Book review: The Halo Effect - Luca Bolognese

Book review: The Halo Effect

Luca -

☕ 3 min. read

When I read Built to Last, In search of ex­cel­lent and Good to great I im­me­di­ately thought: What a bunch of BS!!. But again, I think that about most busi­ness books.

The con­tent of these books seemed par­tic­u­larly lu­di­crous to me. I found both log­i­cal in­con­sis­ten­cies and method­olog­i­cal flaws in their process. For ex­am­ple, pick­ing suc­cess­ful com­pa­nies af­ter the fact is anal­o­gous to pick­ing the win­ners of a lot­tery and claim that they have ex­cep­tional skills. Betting the farm on a sin­gle con­cept (i.e. Big Hairy Goal) is clearly the right thing when you are right, but most of­ten than not you are wrong. What about all the com­pa­nies that did that and failed? Also, Keeping to the Core worked re­ally well for Coca Cola, but re­ally badly for Kodak.

These are just ex­am­ples. These books are packed full of such rea­son­ably sound­ing ab­sur­di­ties. I thought that every­body would im­me­di­ately spot this. I thought that the mediocre sub­se­quent per­for­mance of the com­pa­nies orig­i­nally se­lected as ex­cel­lent would ob­vi­ously demon­strate the un­sound­ness of such con­clu­sion. I was very wrong. These tomes are hugely suc­cess­ful. People seemed to dis­agree with me. They re­ally like this stuff. Given that my work and my life were not overly im­pacted one way or the other, I left the mat­ter to rest.

And then came The Halo Effect. It was a plea­sure for me to read, as it con­firmed my own ideas (confirmation bias any­one?) and added many more.

The ti­tle is slightly mis­lead­ing. A bet­ter ti­tle would have been: Why the idea of find­ing com­mon traits among suc­cess­ful com­pa­nies is baloney. I know, not as catchy. The catchy halo ef­fect, men­tioned in the ti­tle, is just the biggest delu­sion that peo­ple have about the topic.

I found an ex­per­i­ment re­counted in the book to be very il­lu­mi­nat­ing. They di­vided a set of peo­ple in mul­ti­ple groups and gave each group a prob­lem to solve. They then told half of the groups that they did a very good job and the other half that they did a very poor job. The thing is, they did so at ran­dom. They then asked peo­ple to rate the dy­nam­ics of their group on sev­eral fac­tors. People that were told that they did a good job re­ported to have had won­der­ful dy­nam­ics: open dis­cus­sions, in­spired lead­ers, high cal­iber peo­ple and such. The op­po­site was true for the other groups.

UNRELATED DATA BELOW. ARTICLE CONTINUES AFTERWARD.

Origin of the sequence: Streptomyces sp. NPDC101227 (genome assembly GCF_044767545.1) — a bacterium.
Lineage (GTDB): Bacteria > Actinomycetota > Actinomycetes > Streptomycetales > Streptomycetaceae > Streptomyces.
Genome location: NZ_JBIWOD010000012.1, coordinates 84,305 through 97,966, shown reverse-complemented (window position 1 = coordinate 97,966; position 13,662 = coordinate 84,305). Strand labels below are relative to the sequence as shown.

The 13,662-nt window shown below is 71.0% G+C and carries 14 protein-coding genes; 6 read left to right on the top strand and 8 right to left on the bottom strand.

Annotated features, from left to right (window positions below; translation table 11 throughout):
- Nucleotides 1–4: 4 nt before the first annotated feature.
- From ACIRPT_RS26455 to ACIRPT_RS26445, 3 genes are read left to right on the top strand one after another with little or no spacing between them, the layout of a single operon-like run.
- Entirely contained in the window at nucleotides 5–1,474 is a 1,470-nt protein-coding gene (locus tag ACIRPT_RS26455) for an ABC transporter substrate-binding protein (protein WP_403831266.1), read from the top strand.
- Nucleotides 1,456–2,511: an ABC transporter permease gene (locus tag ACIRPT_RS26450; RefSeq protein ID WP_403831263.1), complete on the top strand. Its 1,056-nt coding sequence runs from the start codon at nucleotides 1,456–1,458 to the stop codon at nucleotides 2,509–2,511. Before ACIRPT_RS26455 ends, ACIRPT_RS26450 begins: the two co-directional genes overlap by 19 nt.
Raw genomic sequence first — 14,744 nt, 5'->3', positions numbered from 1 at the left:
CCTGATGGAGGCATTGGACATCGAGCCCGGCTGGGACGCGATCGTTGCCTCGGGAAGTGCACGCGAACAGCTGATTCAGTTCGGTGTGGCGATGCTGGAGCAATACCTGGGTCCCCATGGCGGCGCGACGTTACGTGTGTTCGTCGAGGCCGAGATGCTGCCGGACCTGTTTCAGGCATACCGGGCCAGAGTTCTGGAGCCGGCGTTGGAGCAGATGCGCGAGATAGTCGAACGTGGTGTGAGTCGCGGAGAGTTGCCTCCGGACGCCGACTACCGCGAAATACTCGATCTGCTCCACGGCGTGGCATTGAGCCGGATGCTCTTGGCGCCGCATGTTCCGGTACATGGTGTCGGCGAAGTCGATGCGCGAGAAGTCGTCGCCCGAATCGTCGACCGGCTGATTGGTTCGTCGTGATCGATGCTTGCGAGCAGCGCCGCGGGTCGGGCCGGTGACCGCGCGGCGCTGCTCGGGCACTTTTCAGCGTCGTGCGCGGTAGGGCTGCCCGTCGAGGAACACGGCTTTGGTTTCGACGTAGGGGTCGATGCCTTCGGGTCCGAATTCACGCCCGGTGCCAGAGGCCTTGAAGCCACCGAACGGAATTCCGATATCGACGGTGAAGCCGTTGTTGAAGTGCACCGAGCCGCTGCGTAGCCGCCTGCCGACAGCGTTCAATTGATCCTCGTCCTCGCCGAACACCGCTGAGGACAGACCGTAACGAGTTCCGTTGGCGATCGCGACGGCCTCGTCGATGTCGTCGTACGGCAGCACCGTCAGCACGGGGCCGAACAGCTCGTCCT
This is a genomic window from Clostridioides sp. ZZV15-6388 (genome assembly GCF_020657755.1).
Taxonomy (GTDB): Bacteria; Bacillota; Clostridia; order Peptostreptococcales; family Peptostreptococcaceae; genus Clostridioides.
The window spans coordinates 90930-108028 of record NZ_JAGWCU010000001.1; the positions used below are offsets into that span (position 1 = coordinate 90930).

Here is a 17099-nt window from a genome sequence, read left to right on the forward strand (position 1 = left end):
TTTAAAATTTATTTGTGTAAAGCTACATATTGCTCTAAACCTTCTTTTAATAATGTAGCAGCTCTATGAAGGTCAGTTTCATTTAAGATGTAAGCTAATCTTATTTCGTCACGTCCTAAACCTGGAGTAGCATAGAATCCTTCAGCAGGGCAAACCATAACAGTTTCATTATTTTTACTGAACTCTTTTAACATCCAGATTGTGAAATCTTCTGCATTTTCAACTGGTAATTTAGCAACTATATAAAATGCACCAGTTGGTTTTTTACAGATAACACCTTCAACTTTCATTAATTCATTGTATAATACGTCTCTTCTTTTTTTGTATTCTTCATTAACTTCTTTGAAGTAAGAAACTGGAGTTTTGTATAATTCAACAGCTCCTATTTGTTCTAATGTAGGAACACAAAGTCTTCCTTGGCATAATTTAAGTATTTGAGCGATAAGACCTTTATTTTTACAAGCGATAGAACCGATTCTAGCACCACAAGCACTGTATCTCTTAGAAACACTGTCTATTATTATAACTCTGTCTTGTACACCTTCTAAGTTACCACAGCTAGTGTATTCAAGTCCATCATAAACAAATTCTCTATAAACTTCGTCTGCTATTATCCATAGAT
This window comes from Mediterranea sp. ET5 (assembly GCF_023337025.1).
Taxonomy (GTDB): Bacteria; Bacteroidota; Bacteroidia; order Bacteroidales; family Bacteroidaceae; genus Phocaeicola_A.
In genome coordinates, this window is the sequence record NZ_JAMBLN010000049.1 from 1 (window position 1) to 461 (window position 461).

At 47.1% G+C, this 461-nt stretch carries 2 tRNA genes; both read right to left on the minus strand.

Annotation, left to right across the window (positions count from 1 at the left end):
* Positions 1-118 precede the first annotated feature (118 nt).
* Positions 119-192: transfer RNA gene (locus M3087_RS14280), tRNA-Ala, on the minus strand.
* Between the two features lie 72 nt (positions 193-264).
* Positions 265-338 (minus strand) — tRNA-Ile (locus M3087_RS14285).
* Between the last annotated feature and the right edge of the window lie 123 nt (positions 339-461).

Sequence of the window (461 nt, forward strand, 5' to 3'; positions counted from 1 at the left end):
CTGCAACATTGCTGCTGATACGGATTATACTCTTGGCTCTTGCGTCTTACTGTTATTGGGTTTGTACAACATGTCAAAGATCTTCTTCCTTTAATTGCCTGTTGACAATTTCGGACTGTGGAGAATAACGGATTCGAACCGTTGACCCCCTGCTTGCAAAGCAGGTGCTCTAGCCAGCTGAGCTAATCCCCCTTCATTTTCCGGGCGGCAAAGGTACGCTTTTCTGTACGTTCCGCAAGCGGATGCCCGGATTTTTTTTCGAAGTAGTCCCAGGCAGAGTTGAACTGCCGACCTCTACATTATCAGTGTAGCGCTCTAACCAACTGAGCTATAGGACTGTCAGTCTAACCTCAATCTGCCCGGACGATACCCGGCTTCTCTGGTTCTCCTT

It did­n’t mat­ter what the ac­tual dy­nam­ics had re­ally been: some groups were very con­fronta­tional, oth­ers were very am­i­ca­ble; some were very vo­cal, oth­ers were very quiet. In the end, peo­ple who were told that they did good re­called the ex­pe­ri­ence in pos­i­tive terms. People who were told that they did poorly, re­called the ex­pe­ri­ence in neg­a­tive terms. Remember, good and bad out­comes were as­signed ran­domly. Also, the re­sults have been con­firmed in sev­eral sim­i­lar stud­ies.

It is not a good strat­egy that dri­ves per­for­mance. It is per­ceived per­for­mance that makes peo­ple think that they had a good strat­egy. This is: The halo ef­fect. This sim­ple con­cept has dra­matic reper­cus­sions.

First of all, it in­val­i­dates the main process used in these stud­ies: if you use news­pa­pers ar­ti­cles and man­agers rec­ol­lec­tion to draw con­clu­sions, you are just pil­ing ha­los over ha­los. People would cer­tainly give all sort of pos­i­tive at­trib­utes to com­pa­nies that suc­ceeded. They do it ex­actly be­cause they suc­ceeded. And when these com­pa­nies fail, they sud­denly give all sort of neg­a­tive at­trib­utes to them. The book is full of ex­am­ples of com­pa­nies that were rated as ex­cel­lent when their stock price went up and ter­ri­ble when their stock price went down. Nothing changed in these com­pa­nies, they were still do­ing the same ex­act thing.